The plugin, called Fireshark, was released on Wednesday at the Black Hat conference. The open-source free tool is designed to address the shortcomings in other programs used to analyze malicious Web sites, said Stephan Chenette, a principal security researcher at Websense, which lets Chenette develop Fireshark in the course of his job.
[ Master your security with InfoWorld's interactive Security iGuide. | Stay up to date on the latest security developments with Roger Grimes' Security Adviser blog and Security Central newsletter, both from InfoWorld. ]
Hackers often target legitimate Web sites with code that can either infect a machine with malicious software or redirect a user to a bad Web page.
Websense specializes in detecting Web pages that have been infected, as many site administrators don't know that their sites are harmful to visitors or have difficulty reverse-engineering malicious code. Fireshark will "show you the exact details of a mass compromise," Chenette said.
Over the last 12 months, the number of newly compromised Web sites has increased about 225 percent, Chenette said.
"That means attackers are controlling more content that ever before that is being fed to users."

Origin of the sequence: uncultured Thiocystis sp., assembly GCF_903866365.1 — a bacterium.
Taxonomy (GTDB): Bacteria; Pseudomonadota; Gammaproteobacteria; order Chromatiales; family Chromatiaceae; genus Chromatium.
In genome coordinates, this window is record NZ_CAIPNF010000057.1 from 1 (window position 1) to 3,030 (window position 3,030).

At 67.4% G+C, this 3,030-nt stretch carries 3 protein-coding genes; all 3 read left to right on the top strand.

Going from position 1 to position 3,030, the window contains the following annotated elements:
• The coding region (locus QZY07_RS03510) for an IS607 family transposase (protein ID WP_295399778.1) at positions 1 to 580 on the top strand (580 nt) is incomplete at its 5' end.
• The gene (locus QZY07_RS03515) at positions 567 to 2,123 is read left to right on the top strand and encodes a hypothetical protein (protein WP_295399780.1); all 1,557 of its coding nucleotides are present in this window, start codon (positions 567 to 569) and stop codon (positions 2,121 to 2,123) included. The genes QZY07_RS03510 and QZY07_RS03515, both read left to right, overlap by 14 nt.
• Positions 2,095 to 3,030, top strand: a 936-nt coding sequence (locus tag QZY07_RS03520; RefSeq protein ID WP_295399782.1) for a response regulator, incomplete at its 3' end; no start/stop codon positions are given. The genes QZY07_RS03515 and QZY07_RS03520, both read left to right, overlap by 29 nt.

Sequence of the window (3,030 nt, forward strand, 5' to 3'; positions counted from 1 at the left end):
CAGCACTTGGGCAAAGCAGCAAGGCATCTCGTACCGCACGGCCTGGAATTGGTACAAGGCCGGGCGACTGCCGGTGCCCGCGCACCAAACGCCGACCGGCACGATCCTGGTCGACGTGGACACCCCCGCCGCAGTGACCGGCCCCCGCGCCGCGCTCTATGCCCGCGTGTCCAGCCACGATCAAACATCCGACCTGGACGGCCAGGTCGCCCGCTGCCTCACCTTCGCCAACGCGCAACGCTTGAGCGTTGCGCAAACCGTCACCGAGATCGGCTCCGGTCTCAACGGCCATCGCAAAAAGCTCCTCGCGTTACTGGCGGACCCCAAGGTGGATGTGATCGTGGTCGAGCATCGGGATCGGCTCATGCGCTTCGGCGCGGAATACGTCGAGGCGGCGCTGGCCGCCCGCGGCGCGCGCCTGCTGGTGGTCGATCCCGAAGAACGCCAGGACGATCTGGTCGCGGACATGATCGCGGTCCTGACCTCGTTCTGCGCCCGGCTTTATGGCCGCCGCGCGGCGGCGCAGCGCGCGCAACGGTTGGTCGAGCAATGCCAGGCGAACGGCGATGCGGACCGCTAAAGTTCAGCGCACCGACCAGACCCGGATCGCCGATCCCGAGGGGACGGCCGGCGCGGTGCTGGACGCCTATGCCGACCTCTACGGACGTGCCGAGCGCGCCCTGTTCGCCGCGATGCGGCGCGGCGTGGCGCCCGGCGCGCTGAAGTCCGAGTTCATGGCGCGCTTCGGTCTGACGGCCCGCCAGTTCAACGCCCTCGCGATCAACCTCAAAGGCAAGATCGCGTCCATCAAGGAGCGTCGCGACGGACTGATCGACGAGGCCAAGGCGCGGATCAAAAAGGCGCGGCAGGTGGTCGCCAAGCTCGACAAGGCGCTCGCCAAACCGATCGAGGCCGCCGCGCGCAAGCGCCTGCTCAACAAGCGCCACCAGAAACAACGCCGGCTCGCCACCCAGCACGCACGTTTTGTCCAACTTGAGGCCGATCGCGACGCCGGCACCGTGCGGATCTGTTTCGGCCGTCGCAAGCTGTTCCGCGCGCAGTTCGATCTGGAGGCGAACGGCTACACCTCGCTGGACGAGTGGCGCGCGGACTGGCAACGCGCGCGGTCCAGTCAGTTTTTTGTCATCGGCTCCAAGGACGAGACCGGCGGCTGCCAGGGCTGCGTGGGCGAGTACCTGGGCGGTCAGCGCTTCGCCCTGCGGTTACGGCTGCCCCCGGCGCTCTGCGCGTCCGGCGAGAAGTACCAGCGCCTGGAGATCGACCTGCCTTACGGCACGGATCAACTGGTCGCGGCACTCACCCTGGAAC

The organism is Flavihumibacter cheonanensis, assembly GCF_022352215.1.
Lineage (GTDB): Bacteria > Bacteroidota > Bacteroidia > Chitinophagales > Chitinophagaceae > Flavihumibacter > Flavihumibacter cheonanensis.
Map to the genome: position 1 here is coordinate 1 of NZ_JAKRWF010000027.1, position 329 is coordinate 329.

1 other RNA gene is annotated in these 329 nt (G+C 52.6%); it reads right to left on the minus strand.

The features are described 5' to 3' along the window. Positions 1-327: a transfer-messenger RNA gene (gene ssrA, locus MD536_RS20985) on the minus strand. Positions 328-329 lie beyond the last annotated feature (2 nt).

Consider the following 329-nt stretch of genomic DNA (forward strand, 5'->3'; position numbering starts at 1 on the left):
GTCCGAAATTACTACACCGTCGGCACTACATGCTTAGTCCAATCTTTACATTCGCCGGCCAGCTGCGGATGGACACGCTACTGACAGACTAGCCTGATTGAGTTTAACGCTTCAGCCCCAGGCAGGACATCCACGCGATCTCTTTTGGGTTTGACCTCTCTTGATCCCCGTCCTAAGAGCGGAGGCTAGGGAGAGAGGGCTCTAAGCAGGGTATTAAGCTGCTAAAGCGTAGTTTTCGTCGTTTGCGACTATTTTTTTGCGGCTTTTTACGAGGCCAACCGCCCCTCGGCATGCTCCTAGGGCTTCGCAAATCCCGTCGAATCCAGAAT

Fireshark must be run in a virtual machine in order to prevent an infection. Users can input a list of Web sites for investigation. Fireshark then exposes the Web sites' code.
That harmful code is often obfuscated, so it is difficult to tell what it actually does, Chenette said. But the obfuscated code has to run in the browser in order to work. Fireshark exposes the code, which normally can't be viewed, when it runs in the browser's memory.
"I became frustrated at the publicly available tools," Chenette said. "I heard the outcry from the community that there are not the correct tools to reverse the obfuscated content."
Once the code has been exposed, it's then possible to do more investigation and see if other Web sites are affected, Chenette said. Fireshark will show vulnerabilties and exploits on Web sites.
Many Web sites will be infected with code that either delivers malware or redirects users to bad Web sites. The tools also generate maps of those redirections, which can give clues as to who may be behind the attacks.
Fireshark collects the data in a ".yml" file, which is similar to an XML file, Chenette said. The ".yml" file can then be integrated into other security analysis tools, Chenette said. The data that Fireshark collects is all held locally, and none of it is shared with Websense.
Fireshark is available to download.